“I told him I didn’t want any money, that I had just wanted a Model 1911,” Berry said.
Turns out that McGinty had a completely original Colt 1911 manufactured in 1918 that had been owned by John Finn, a longtime friend and legendary Pearl Harbor Medal of Honor Recipient. Out of gratitude for having received his pistol back, he sent the Finn pistol to Berry.
“Can’t thank you enough for your kindness,” read McGinty’s note accompanying the weapon. “I have enclosed some cards and a (Medal of Honor) challenge coin. The John W. Finn card was printed on the occasion of his 100th birthday. John passed away last year. Thank you again, George.”
With his signature, McGinty, who could not be reached for comment by the Mail Tribune, added “Semper fi.”
Finn, who died in the spring of 2010 at age 100, was the last survivor of the 15 Navy sailors who received the Medal of Honor for heroism during the Japanese attack on Pearl Harbor on Dec. 7, 1941. Wounded nine times, Finn, who acquired the pistol during the war, was the oldest living recipient of the medal.
“I am absolutely deliriously happy it turned out this way,” Berry said.
With the Finn pistol he finally acquired a Model 1911 Colt, but he will tell you that’s not the point.
“John McGinty could have just said, ‘Thanks, have a good life,’ “ Berry said. “But no matter what was going to happen, I knew I would feel good about getting that gun back to him.”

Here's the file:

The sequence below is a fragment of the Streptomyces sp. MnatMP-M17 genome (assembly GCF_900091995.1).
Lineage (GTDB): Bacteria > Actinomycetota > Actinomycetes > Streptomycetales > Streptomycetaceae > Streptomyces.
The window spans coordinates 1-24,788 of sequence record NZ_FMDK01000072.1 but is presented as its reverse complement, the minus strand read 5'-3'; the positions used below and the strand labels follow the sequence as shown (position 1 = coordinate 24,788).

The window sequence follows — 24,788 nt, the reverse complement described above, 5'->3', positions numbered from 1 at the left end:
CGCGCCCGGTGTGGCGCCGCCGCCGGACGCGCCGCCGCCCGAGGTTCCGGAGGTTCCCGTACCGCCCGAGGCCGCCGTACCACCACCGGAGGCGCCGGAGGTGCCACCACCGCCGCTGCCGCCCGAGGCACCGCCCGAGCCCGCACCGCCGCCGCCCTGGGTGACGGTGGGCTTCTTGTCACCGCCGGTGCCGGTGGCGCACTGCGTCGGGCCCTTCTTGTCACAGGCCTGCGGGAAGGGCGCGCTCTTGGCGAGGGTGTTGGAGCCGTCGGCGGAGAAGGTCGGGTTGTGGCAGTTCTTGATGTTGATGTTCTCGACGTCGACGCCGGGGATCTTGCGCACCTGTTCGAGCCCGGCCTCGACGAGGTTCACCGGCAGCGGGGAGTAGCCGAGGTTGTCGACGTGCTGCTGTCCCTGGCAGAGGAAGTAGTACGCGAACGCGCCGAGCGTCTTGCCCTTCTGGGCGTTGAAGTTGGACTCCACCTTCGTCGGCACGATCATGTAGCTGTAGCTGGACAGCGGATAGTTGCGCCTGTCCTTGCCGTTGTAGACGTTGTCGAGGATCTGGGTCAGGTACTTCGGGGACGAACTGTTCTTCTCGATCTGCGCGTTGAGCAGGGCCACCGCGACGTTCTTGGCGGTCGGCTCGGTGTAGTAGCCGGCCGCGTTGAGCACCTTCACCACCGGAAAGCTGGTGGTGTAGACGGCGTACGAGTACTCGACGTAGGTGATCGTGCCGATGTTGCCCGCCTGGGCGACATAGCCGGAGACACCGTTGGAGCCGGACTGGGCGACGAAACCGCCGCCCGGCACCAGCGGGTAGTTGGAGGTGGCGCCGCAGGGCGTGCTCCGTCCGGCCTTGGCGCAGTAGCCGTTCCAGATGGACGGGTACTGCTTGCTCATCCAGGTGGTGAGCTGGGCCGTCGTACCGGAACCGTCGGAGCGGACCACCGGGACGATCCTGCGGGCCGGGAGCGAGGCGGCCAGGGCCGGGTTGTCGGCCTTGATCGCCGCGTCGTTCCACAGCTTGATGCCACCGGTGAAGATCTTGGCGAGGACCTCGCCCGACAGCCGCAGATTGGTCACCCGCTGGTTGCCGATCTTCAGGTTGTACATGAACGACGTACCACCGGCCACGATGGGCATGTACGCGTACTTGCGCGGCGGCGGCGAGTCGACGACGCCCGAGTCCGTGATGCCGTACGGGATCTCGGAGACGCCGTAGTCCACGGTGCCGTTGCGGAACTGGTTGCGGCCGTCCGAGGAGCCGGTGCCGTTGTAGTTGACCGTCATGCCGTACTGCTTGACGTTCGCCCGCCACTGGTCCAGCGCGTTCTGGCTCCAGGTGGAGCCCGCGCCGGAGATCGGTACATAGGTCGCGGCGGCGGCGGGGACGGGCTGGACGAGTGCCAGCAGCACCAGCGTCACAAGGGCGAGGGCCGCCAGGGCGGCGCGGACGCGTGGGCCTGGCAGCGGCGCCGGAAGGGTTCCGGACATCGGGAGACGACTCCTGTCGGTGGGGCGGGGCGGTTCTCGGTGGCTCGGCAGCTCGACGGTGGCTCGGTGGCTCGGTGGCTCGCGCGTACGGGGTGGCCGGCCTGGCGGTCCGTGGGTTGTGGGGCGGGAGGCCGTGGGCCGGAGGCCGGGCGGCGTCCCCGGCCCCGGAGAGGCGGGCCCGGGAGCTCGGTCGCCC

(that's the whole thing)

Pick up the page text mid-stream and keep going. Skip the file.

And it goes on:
“Concern yourself with what is right and you’ll never second-guess that decision,” he concluded.
Berry and his wife, Lilliana, plan to visit McGinty later this year.
Marine John J. McGinty’s action–March 12, 1968
President Lyndon Johnson presented John J. McGinty with the Medal of Honor during a ceremony at the White House on March 12, 1968. In the presentation, then Marine Staff Sgt. McGinty was cited for “conspicuous gallantry and intrepidity at the risk of his life above and beyond the call of duty” during Operation Hastings in July of 1966.
The troops had been battling toe-to-toe with a larger force of North Vietnamese army troops attempting to push south near the demilitarized zone. McGinty was commanding a 32-man platoon serving as a rear guard as the Marine battalion withdrew at the end of a three-day battle.
For four hours, his platoon was attacked by small arms, automatic weapons and mortar fire, the citation reads. At one point, two squads became separated from the main body of the platoon.
“With complete disregard for his safety, McGinty charged through intense automatic weapons and mortar fire to their position,” it read. “Finding 20 men wounded and the medical corpsman killed, he quickly reloaded ammunition magazines and weapons for the wounded men and directed their fire upon the enemy.
“Although he was painfully wounded as he moved to care for the disabled men, he continued to shout encouragement to his troops and to direct their fire so effectively that the attacking hordes were beaten off,” it continued.
(Editor’s note: Berry will probably never know just his beau geste means to John and how truly appreciative he is to be reunited with the personal weapon that no doubt saved his life and numerous others… ‘course John would immediately say that his marksmanship had a lot to do with it, and he would be right. John is a great advocate for our Medal of Honor Host City Program here in Gainesville Texas and has been unfailing in his friendship and support through the years.)